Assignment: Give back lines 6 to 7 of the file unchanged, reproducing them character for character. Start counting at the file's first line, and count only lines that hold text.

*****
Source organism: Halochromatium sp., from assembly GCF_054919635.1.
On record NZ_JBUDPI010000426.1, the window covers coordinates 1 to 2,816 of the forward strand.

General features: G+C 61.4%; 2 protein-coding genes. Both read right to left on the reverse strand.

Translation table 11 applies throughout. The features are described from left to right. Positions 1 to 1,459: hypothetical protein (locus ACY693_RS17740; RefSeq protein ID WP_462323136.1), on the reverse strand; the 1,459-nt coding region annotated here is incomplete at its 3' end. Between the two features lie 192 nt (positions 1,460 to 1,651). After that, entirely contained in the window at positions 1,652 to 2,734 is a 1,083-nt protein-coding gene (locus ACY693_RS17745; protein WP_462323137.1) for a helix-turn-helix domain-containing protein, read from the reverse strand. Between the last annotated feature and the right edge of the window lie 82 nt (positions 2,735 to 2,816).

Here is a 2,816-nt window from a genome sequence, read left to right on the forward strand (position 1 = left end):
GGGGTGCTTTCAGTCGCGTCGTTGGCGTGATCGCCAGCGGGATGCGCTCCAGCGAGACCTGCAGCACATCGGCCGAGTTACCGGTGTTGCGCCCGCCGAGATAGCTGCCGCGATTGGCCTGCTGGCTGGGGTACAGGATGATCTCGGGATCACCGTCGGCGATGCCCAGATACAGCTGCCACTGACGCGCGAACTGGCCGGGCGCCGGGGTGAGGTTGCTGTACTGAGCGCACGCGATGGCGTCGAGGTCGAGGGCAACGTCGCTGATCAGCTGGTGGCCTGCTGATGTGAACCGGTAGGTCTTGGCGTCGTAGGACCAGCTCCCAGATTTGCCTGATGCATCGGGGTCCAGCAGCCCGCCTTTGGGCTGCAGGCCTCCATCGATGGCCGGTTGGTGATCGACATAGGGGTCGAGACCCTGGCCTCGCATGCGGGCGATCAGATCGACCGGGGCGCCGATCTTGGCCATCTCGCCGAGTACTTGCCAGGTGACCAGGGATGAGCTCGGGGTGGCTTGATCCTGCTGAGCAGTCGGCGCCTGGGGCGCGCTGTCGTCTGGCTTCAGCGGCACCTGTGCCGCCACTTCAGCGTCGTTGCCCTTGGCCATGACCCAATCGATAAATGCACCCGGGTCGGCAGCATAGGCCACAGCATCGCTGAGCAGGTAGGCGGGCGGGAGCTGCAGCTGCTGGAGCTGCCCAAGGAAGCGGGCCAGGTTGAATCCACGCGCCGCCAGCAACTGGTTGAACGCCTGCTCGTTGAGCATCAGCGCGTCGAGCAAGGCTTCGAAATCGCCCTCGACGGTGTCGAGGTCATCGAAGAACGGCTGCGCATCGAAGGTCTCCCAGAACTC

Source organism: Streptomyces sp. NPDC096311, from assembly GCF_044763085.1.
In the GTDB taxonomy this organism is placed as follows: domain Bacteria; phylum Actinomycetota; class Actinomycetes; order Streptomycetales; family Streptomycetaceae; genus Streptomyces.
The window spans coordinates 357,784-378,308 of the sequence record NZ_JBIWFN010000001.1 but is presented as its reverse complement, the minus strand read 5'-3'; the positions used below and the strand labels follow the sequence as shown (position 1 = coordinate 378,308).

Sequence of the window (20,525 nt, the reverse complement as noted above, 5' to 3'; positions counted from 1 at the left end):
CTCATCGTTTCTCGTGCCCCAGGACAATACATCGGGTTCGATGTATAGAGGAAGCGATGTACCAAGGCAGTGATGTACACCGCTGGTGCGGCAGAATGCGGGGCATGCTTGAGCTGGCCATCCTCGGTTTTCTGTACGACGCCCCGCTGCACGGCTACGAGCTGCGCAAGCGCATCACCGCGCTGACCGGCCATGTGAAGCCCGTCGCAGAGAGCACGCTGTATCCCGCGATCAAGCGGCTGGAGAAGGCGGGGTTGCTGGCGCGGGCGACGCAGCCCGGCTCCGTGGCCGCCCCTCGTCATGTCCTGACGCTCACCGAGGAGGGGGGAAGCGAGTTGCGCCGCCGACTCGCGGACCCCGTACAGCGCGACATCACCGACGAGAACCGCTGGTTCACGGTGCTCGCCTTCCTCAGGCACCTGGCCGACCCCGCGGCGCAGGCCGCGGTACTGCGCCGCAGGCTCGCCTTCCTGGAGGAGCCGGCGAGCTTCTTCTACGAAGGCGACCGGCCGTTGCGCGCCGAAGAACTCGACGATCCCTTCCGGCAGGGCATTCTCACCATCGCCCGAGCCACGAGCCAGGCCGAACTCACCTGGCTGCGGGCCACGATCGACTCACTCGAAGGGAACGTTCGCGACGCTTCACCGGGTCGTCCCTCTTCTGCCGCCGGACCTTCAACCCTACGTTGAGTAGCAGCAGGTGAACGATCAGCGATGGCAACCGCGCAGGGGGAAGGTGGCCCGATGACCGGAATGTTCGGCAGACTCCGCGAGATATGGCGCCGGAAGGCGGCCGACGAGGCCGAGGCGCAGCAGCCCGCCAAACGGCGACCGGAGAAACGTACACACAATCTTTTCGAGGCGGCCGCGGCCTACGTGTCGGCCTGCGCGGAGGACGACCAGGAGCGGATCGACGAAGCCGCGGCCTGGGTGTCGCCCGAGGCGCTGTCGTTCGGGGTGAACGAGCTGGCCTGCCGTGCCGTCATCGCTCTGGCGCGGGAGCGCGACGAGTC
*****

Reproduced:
GGGGTGCTTTCAGTCGCGTCGTTGGCGTGATCGCCAGCGGGATGCGCTCCAGCGAGACCTGCAGCACATCGGCCGAGTTACCGGTGTTGCGCCCGCCGAGATAGCTGCCGCGATTGGCCTGCTGGCTGGGGTACAGGATGATCTCGGGATCACCGTCGGCGATGCCCAGATACAGCTGCCACTGACGCGCGAACTGGCCGGGCGCCGGGGTGAGGTTGCTGTACTGAGCGCACGCGATGGCGTCGAGGTCGAGGGCAACGTCGCTGATCAGCTGGTGGCCTGCTGATGTGAACCGGTAGGTCTTGGCGTCGTAGGACCAGCTCCCAGATTTGCCTGATGCATCGGGGTCCAGCAGCCCGCCTTTGGGCTGCAGGCCTCCATCGATGGCCGGTTGGTGATCGACATAGGGGTCGAGACCCTGGCCTCGCATGCGGGCGATCAGATCGACCGGGGCGCCGATCTTGGCCATCTCGCCGAGTACTTGCCAGGTGACCAGGGATGAGCTCGGGGTGGCTTGATCCTGCTGAGCAGTCGGCGCCTGGGGCGCGCTGTCGTCTGGCTTCAGCGGCACCTGTGCCGCCACTTCAGCGTCGTTGCCCTTGGCCATGACCCAATCGATAAATGCACCCGGGTCGGCAGCATAGGCCACAGCATCGCTGAGCAGGTAGGCGGGCGGGAGCTGCAGCTGCTGGAGCTGCCCAAGGAAGCGGGCCAGGTTGAATCCACGCGCCGCCAGCAACTGGTTGAACGCCTGCTCGTTGAGCATCAGCGCGTCGAGCAAGGCTTCGAAATCGCCCTCGACGGTGTCGAGGTCATCGAAGAACGGCTGCGCATCGAAGGTCTCCCAGAACTC

Source organism: Streptomyces sp. NPDC096311, from assembly GCF_044763085.1.